With only one full day to spare in Kuala Lumpur before escaping to the cool and verdant surroundings of the Cameron Highlands, Charles and I decided to spend our first two nights in a labyrinth of chaos where the disarray gets more interesting the deeper the night goes. KL’s China Town is home to a number of budget accommodations (especially the cheap and nasty kind) mainly targeting backpackers and those who don’t mind a windowless jail-sized room or sporadic disturbances from nocturnal creatures.
Since this would probably be our last backpacking trip together before succumbing to the wholesomeness of family travel (which we reckoned would somehow lift our standards when choosing hostels) we both agreed to scour the cheapest guest house in each place we visit or at least stick to the bottom end of the price scale. We more or less adhered to our self-imposed criteria during our 3-week Malaysian trip, staying in 3 types of places – “cheap and nasty”, “cheap and cool”, and “cheap and fantastic”.
Getting to China Town from LCC-T (Low Cost Carrier Terminal) Airport
After successfully getting past the immigration despite my passport problem, we immediately made our way to the Skybus waiting area near the domestic terminal. Tickets for the Skybus could be pre-booked with Air Asia but we bought ours at the airport kiosk for RM9 each. We made it to KL Sentral bus and train station after an hour and half and took the KL LRT (RM1) to Pasar Seni Station (just one station away) where China Town is located.
With Charles’ amazing map reading skills, we made it to the quite obscure Wheeler’s Guest House along Jalan Tun HS Lee without resorting to my impressive “asking skills”. China Town was the perfect location for us because it was a short walk away to Puduraya Central Bus Station where buses leave daily to Cameron Highlands and the East Coast – our next destinations after cancelling altogether our trip to Cambodia.
KL China Town at daytime
Wheeler’s Guest House: A Willie Wonka Experience
We walked to Wheeler’s Guest House from Pasar Seni Station and if not for this friendly chap who was handing out leaflets outside, we would have surely missed it. There was only a small sign high up and the entrance itself was obstructed by a mini store. We were led into a narrow corridor with walls littered with graffiti giving us an impression of a dodgy car park and an abandoned building and left us with little doubt on what to expect on the top.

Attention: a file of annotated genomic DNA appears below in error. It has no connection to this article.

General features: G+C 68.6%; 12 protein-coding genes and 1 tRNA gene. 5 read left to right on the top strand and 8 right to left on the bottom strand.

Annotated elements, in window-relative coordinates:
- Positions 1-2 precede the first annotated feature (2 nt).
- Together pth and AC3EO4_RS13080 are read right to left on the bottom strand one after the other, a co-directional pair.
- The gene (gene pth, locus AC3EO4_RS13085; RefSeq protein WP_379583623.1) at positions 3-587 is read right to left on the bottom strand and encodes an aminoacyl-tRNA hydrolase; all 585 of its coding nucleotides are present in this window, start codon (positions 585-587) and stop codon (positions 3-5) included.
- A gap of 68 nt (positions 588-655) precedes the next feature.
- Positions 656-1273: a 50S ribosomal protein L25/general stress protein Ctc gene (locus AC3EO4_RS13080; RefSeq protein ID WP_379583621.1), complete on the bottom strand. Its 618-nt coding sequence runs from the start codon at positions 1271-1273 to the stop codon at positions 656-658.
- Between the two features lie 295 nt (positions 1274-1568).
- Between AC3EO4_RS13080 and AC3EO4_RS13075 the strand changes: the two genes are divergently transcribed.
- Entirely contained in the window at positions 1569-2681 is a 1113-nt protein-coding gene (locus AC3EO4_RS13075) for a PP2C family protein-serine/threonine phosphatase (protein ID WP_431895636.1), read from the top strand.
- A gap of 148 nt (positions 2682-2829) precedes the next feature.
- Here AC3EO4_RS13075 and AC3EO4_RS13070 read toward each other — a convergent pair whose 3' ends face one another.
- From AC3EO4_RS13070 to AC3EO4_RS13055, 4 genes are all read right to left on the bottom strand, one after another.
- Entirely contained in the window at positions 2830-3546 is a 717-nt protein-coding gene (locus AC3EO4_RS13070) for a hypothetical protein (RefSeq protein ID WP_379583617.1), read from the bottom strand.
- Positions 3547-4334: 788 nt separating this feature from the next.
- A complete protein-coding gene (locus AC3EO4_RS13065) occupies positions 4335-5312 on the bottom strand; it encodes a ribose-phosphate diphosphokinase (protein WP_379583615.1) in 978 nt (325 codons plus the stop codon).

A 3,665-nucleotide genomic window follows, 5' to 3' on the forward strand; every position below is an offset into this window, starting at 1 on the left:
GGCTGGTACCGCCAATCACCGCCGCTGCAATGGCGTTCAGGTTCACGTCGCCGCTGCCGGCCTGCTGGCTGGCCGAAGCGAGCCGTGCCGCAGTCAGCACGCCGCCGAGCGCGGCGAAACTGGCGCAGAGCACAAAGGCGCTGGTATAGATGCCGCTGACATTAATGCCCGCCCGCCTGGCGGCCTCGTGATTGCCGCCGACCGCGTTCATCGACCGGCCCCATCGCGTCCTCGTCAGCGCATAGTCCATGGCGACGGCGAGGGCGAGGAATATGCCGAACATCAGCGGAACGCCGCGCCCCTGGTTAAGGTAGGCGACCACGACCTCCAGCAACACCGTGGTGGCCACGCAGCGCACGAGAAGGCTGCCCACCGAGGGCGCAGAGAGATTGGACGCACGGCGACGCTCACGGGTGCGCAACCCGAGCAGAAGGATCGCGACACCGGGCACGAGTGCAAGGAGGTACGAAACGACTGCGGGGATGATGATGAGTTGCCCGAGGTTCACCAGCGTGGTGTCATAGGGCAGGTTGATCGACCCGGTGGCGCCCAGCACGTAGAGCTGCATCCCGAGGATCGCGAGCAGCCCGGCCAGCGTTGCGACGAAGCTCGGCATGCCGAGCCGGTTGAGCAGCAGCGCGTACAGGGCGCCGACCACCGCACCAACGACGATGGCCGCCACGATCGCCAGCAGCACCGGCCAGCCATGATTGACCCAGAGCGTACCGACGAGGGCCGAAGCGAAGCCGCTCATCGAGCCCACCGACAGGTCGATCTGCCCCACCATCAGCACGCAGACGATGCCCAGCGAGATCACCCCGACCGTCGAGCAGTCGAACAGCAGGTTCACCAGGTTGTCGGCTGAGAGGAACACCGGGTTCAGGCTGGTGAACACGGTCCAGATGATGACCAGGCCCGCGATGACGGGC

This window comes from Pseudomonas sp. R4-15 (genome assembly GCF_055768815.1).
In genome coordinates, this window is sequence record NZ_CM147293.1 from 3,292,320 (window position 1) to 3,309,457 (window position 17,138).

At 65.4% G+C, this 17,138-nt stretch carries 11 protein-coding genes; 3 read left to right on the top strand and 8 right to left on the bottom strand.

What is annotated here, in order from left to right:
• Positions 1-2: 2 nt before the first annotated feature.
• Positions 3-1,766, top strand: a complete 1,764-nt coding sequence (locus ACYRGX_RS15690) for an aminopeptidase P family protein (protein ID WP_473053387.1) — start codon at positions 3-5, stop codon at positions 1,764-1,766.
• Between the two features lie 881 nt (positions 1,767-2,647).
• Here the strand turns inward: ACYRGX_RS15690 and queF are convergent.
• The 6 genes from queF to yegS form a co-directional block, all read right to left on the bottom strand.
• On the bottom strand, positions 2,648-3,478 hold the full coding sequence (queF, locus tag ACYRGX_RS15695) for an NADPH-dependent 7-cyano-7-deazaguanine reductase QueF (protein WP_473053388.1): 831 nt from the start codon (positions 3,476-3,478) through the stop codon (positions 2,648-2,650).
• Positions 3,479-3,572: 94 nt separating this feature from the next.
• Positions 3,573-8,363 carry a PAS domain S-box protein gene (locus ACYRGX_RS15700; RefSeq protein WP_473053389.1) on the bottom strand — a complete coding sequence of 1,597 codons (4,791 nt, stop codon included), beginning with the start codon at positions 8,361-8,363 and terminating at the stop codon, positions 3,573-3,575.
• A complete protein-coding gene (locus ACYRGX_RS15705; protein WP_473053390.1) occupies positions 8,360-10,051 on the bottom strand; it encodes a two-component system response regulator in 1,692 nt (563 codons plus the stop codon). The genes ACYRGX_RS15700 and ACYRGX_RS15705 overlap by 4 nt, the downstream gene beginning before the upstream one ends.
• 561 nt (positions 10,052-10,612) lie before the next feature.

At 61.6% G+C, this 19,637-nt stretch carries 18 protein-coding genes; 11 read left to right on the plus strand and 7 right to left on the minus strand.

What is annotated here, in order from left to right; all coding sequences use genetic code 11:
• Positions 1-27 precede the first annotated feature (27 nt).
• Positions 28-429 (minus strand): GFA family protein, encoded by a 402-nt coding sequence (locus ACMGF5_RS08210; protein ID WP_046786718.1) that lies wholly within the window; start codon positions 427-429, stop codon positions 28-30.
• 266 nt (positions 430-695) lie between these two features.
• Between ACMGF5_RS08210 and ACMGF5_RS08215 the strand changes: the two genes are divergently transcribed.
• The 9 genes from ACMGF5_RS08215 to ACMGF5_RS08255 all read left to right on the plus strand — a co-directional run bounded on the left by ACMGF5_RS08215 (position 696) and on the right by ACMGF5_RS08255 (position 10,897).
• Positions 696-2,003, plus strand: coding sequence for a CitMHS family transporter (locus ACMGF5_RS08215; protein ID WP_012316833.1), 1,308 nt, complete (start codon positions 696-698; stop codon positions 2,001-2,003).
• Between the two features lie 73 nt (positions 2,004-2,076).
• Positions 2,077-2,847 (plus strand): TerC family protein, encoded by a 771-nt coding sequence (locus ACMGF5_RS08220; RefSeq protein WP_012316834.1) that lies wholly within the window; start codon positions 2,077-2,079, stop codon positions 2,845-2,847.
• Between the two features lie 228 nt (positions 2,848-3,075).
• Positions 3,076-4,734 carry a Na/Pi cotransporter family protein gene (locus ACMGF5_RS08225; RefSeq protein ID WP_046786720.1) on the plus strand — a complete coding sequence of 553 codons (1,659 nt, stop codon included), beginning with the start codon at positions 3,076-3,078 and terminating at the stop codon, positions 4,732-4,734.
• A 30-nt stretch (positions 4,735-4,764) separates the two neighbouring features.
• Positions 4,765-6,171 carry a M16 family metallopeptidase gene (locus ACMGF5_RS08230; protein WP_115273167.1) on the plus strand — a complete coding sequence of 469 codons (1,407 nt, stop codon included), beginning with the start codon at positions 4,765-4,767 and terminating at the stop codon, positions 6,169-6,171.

We took an old rickety lift to the 3rd floor (which we never used again during the duration of our stay) where the receiving area was located. To our great surprised, our cheap and nasty impression of the guesthouse quickly shifted to cheap and strangely cool.
It was somewhat bizarre emerging on a floor of colourful walls adorned with Chinese lanterns and plants (both real and plastic crawling vines) trying to pose an outdoor-like atmosphere. Huge pebbles adorning the pots of plants on the hallway made their way on its limited space as well as a mini aquarium and a guinea pig cage. Floors are made of wooden slabs perched over pebbles at the reception area.
Amenities = one table, fan and trash bin
It was only RM33 (about 10 USD) for a double room with shared bathroom and even cheaper for a dorm so we decided to stay here on our first night. Our room was windowless and very basic but with a free buffet meal waiting for us on the rooftop, our stay here was now bordering to cheap and fantastic deal. The hostel hosts a free weekly dinner for its guest every Friday and we were lucky enough to arrive at the right time. I thought the buffet was a fitting welcome for the stressful day that was.
It was around 7-ish when we joined the rest of its mostly Caucasian guests at the rooftop. It was still bright at this hour but the crowd in China Town was starting to thicken and we could also see the changing lights of Menara Tower while enjoying a cold beer.
It was airy and quite pleasant on the rooftop especially right after coming from our cell-like room. The food was good and we were quite satisfied with the choices. There was fried rice with mixed veggies, chicken in oyster sauce (a bit like adobo) chicken curry, sweet and sour veggies and another vegetarian dish.
Later that night, we checked out the shops and stalls of China Town. Petaling Street was now blanketed with stalls selling all manner of fake goods and a deluge of people looking for the best fakes and gastronomic delights. We managed to squeeze in some fresh fruit and nibbles along the way and decided to come back the next day to feast on its sumptuous street food. We capped the night with one drink at the popular Reggae Bar opposite our hostel before retiring to our
Trying out the locals’ favorite Mata Kucing (Cat’s Eye)